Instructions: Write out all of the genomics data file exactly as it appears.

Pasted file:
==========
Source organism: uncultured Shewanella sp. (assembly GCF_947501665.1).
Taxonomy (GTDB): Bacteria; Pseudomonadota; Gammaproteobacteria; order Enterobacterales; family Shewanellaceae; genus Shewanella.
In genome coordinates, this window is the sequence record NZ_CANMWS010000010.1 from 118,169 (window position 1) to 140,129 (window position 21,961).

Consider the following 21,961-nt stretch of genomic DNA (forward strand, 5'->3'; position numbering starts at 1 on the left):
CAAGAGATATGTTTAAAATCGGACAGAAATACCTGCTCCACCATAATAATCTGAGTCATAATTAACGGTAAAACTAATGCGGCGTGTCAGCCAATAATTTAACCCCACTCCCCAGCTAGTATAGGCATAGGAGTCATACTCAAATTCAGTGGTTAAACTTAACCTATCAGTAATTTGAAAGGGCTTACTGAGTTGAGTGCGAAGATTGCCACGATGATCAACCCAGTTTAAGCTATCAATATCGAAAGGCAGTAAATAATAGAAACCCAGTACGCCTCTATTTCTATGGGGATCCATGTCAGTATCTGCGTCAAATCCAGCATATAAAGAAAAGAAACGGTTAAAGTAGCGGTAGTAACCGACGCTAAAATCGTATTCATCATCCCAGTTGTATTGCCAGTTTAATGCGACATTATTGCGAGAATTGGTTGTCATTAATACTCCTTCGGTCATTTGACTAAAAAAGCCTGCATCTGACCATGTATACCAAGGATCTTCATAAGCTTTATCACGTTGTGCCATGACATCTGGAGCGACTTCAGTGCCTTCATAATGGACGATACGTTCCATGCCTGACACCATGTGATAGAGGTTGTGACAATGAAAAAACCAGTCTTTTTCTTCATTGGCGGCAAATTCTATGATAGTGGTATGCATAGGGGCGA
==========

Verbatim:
Source organism: uncultured Shewanella sp. (assembly GCF_947501665.1).
Taxonomy (GTDB): Bacteria; Pseudomonadota; Gammaproteobacteria; order Enterobacterales; family Shewanellaceae; genus Shewanella.
In genome coordinates, this window is the sequence record NZ_CANMWS010000010.1 from 118,169 (window position 1) to 140,129 (window position 21,961).

Consider the following 21,961-nt stretch of genomic DNA (forward strand, 5'->3'; position numbering starts at 1 on the left):
CAAGAGATATGTTTAAAATCGGACAGAAATACCTGCTCCACCATAATAATCTGAGTCATAATTAACGGTAAAACTAATGCGGCGTGTCAGCCAATAATTTAACCCCACTCCCCAGCTAGTATAGGCATAGGAGTCATACTCAAATTCAGTGGTTAAACTTAACCTATCAGTAATTTGAAAGGGCTTACTGAGTTGAGTGCGAAGATTGCCACGATGATCAACCCAGTTTAAGCTATCAATATCGAAAGGCAGTAAATAATAGAAACCCAGTACGCCTCTATTTCTATGGGGATCCATGTCAGTATCTGCGTCAAATCCAGCATATAAAGAAAAGAAACGGTTAAAGTAGCGGTAGTAACCGACGCTAAAATCGTATTCATCATCCCAGTTGTATTGCCAGTTTAATGCGACATTATTGCGAGAATTGGTTGTCATTAATACTCCTTCGGTCATTTGACTAAAAAAGCCTGCATCTGACCATGTATACCAAGGATCTTCATAAGCTTTATCACGTTGTGCCATGACATCTGGAGCGACTTCAGTGCCTTCATAATGGACGATACGTTCCATGCCTGACACCATGTGATAGAGGTTGTGACAATGAAAAAACCAGTCTTTTTCTTCATTGGCGGCAAATTCTATGATAGTGGTATGCATAGGGGCGA